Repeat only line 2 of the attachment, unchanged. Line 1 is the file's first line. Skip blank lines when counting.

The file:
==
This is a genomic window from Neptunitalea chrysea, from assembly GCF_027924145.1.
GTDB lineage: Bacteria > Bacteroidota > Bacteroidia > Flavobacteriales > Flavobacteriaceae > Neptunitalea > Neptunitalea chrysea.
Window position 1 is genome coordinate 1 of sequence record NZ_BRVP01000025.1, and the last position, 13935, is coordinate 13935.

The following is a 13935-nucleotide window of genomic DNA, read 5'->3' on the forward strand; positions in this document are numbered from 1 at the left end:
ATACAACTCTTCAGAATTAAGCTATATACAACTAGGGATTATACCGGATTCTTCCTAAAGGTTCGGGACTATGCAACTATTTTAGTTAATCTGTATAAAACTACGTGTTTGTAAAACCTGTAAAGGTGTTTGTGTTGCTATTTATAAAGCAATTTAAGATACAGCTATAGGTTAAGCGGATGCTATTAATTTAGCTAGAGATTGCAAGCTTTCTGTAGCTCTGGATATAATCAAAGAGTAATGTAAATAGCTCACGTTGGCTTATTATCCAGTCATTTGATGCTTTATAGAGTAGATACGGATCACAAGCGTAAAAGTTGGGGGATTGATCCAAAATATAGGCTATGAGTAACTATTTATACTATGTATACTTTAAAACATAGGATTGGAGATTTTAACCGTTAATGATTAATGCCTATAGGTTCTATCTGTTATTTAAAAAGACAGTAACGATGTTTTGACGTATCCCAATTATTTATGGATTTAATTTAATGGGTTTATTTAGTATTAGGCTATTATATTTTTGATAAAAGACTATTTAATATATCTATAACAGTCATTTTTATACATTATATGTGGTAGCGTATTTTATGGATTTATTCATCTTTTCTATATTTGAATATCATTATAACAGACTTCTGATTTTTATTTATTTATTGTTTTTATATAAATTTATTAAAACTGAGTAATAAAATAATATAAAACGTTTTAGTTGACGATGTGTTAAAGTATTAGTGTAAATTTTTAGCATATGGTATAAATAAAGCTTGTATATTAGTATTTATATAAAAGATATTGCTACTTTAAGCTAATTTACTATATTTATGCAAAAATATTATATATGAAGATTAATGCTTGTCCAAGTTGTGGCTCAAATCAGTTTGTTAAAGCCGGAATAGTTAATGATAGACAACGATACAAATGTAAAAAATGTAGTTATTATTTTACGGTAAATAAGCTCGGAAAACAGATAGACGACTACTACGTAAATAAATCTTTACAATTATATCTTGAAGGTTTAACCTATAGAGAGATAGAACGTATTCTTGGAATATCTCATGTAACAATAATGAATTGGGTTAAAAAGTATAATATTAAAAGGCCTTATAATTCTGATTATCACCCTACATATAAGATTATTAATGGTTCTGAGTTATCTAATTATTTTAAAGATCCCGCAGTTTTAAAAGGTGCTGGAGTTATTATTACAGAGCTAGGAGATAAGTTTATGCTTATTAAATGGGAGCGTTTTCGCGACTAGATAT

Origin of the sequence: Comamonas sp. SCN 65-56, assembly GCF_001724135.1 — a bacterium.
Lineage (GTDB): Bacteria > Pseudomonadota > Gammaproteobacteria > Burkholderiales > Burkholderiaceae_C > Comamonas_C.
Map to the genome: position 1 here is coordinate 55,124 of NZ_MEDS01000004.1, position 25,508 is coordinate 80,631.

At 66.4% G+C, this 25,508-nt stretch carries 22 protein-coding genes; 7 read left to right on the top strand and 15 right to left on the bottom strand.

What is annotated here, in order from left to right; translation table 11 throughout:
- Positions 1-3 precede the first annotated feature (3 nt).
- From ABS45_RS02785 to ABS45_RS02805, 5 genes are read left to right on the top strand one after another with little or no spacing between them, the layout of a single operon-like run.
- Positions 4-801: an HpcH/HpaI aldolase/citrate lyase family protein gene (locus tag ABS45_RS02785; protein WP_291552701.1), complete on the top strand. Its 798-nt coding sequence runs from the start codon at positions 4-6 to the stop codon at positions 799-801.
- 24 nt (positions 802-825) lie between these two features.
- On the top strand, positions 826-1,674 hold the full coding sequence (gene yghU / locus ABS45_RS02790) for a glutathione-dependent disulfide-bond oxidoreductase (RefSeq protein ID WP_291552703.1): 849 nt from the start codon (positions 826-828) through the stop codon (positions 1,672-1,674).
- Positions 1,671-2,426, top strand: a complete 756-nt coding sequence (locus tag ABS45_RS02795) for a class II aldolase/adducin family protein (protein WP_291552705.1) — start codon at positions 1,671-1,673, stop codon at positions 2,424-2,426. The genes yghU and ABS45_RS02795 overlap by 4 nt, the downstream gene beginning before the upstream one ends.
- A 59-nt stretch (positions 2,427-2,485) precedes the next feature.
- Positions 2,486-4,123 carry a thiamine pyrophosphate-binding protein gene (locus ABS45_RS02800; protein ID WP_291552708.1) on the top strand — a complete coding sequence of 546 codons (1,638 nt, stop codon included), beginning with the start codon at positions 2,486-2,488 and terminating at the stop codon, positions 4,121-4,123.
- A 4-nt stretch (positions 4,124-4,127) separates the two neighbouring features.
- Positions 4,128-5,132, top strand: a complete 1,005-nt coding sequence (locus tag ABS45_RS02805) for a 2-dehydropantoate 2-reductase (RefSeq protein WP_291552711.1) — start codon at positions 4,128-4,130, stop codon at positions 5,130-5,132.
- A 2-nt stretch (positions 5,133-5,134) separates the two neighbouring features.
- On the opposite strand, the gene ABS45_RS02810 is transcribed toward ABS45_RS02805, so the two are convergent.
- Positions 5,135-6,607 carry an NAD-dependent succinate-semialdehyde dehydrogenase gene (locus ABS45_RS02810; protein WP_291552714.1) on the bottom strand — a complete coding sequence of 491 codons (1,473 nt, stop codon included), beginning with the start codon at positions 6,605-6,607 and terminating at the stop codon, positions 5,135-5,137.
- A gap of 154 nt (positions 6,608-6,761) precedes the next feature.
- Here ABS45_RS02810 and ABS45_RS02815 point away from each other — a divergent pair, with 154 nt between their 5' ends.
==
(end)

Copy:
GTDB lineage: Bacteria > Bacteroidota > Bacteroidia > Flavobacteriales > Flavobacteriaceae > Neptunitalea > Neptunitalea chrysea.